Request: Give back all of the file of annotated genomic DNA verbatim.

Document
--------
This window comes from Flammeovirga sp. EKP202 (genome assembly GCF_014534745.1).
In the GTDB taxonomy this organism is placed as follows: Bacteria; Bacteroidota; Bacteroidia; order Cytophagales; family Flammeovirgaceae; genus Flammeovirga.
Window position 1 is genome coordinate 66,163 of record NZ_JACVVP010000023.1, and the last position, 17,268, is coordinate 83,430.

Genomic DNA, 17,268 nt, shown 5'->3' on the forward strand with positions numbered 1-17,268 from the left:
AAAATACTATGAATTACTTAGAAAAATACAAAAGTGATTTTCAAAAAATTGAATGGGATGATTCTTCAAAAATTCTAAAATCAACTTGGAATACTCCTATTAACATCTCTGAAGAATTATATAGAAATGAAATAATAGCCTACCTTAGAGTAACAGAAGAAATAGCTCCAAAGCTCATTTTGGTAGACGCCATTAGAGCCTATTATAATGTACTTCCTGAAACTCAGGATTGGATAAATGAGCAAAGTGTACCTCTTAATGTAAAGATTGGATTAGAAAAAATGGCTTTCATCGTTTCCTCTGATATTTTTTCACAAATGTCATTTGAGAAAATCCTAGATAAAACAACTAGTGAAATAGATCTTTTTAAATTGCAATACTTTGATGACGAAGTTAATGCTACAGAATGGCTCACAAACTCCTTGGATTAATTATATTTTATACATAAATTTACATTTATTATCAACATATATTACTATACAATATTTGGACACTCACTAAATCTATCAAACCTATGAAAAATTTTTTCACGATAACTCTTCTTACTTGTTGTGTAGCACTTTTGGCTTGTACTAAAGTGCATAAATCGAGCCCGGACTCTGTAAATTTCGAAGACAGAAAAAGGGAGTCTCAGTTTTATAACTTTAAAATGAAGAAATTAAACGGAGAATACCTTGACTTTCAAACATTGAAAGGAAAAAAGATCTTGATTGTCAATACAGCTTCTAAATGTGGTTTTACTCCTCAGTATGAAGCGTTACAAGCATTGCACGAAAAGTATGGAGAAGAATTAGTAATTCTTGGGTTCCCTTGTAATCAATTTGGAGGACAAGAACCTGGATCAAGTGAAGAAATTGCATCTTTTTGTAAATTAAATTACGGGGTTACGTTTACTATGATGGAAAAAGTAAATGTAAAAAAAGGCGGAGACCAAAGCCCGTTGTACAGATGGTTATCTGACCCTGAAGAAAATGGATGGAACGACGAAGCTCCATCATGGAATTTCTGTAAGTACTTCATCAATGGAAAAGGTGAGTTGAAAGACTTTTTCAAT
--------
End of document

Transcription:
This window comes from Flammeovirga sp. EKP202 (genome assembly GCF_014534745.1).
In the GTDB taxonomy this organism is placed as follows: Bacteria; Bacteroidota; Bacteroidia; order Cytophagales; family Flammeovirgaceae; genus Flammeovirga.
Window position 1 is genome coordinate 66,163 of record NZ_JACVVP010000023.1, and the last position, 17,268, is coordinate 83,430.

Genomic DNA, 17,268 nt, shown 5'->3' on the forward strand with positions numbered 1-17,268 from the left:
AAAATACTATGAATTACTTAGAAAAATACAAAAGTGATTTTCAAAAAATTGAATGGGATGATTCTTCAAAAATTCTAAAATCAACTTGGAATACTCCTATTAACATCTCTGAAGAATTATATAGAAATGAAATAATAGCCTACCTTAGAGTAACAGAAGAAATAGCTCCAAAGCTCATTTTGGTAGACGCCATTAGAGCCTATTATAATGTACTTCCTGAAACTCAGGATTGGATAAATGAGCAAAGTGTACCTCTTAATGTAAAGATTGGATTAGAAAAAATGGCTTTCATCGTTTCCTCTGATATTTTTTCACAAATGTCATTTGAGAAAATCCTAGATAAAACAACTAGTGAAATAGATCTTTTTAAATTGCAATACTTTGATGACGAAGTTAATGCTACAGAATGGCTCACAAACTCCTTGGATTAATTATATTTTATACATAAATTTACATTTATTATCAACATATATTACTATACAATATTTGGACACTCACTAAATCTATCAAACCTATGAAAAATTTTTTCACGATAACTCTTCTTACTTGTTGTGTAGCACTTTTGGCTTGTACTAAAGTGCATAAATCGAGCCCGGACTCTGTAAATTTCGAAGACAGAAAAAGGGAGTCTCAGTTTTATAACTTTAAAATGAAGAAATTAAACGGAGAATACCTTGACTTTCAAACATTGAAAGGAAAAAAGATCTTGATTGTCAATACAGCTTCTAAATGTGGTTTTACTCCTCAGTATGAAGCGTTACAAGCATTGCACGAAAAGTATGGAGAAGAATTAGTAATTCTTGGGTTCCCTTGTAATCAATTTGGAGGACAAGAACCTGGATCAAGTGAAGAAATTGCATCTTTTTGTAAATTAAATTACGGGGTTACGTTTACTATGATGGAAAAAGTAAATGTAAAAAAAGGCGGAGACCAAAGCCCGTTGTACAGATGGTTATCTGACCCTGAAGAAAATGGATGGAACGACGAAGCTCCATCATGGAATTTCTGTAAGTACTTCATCAATGGAAAAGGTGAGTTGAAAGACTTTTTCAAT